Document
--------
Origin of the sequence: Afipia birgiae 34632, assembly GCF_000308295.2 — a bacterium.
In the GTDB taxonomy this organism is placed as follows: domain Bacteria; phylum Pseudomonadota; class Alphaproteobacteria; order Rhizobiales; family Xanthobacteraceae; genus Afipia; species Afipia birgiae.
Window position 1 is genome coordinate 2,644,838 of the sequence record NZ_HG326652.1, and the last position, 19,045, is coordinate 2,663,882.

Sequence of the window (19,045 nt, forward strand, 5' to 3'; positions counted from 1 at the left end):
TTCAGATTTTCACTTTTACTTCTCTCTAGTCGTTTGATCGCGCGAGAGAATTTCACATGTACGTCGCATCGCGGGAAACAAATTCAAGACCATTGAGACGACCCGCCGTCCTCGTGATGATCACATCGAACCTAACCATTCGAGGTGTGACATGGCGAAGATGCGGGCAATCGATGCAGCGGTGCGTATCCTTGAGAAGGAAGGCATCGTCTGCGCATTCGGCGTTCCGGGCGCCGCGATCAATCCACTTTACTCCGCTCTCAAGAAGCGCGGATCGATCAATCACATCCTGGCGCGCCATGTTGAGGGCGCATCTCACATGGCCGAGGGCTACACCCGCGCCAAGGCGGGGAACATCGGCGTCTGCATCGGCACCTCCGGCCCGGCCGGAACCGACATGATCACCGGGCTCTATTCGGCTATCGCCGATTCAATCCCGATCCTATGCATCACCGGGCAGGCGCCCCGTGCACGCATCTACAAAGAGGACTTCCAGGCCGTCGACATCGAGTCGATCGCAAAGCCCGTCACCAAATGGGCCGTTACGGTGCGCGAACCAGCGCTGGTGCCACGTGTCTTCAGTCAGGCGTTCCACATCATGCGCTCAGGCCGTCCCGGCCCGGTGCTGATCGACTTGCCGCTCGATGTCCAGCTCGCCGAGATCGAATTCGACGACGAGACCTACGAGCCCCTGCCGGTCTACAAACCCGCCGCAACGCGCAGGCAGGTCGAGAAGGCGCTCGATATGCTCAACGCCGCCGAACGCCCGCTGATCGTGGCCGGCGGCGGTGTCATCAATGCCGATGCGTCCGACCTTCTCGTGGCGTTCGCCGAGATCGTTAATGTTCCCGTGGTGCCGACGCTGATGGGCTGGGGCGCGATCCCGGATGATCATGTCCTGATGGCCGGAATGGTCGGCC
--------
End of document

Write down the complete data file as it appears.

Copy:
Origin of the sequence: Afipia birgiae 34632, assembly GCF_000308295.2 — a bacterium.
In the GTDB taxonomy this organism is placed as follows: domain Bacteria; phylum Pseudomonadota; class Alphaproteobacteria; order Rhizobiales; family Xanthobacteraceae; genus Afipia; species Afipia birgiae.
Window position 1 is genome coordinate 2,644,838 of the sequence record NZ_HG326652.1, and the last position, 19,045, is coordinate 2,663,882.

Sequence of the window (19,045 nt, forward strand, 5' to 3'; positions counted from 1 at the left end):
TTCAGATTTTCACTTTTACTTCTCTCTAGTCGTTTGATCGCGCGAGAGAATTTCACATGTACGTCGCATCGCGGGAAACAAATTCAAGACCATTGAGACGACCCGCCGTCCTCGTGATGATCACATCGAACCTAACCATTCGAGGTGTGACATGGCGAAGATGCGGGCAATCGATGCAGCGGTGCGTATCCTTGAGAAGGAAGGCATCGTCTGCGCATTCGGCGTTCCGGGCGCCGCGATCAATCCACTTTACTCCGCTCTCAAGAAGCGCGGATCGATCAATCACATCCTGGCGCGCCATGTTGAGGGCGCATCTCACATGGCCGAGGGCTACACCCGCGCCAAGGCGGGGAACATCGGCGTCTGCATCGGCACCTCCGGCCCGGCCGGAACCGACATGATCACCGGGCTCTATTCGGCTATCGCCGATTCAATCCCGATCCTATGCATCACCGGGCAGGCGCCCCGTGCACGCATCTACAAAGAGGACTTCCAGGCCGTCGACATCGAGTCGATCGCAAAGCCCGTCACCAAATGGGCCGTTACGGTGCGCGAACCAGCGCTGGTGCCACGTGTCTTCAGTCAGGCGTTCCACATCATGCGCTCAGGCCGTCCCGGCCCGGTGCTGATCGACTTGCCGCTCGATGTCCAGCTCGCCGAGATCGAATTCGACGACGAGACCTACGAGCCCCTGCCGGTCTACAAACCCGCCGCAACGCGCAGGCAGGTCGAGAAGGCGCTCGATATGCTCAACGCCGCCGAACGCCCGCTGATCGTGGCCGGCGGCGGTGTCATCAATGCCGATGCGTCCGACCTTCTCGTGGCGTTCGCCGAGATCGTTAATGTTCCCGTGGTGCCGACGCTGATGGGCTGGGGCGCGATCCCGGATGATCATGTCCTGATGGCCGGAATGGTCGGCC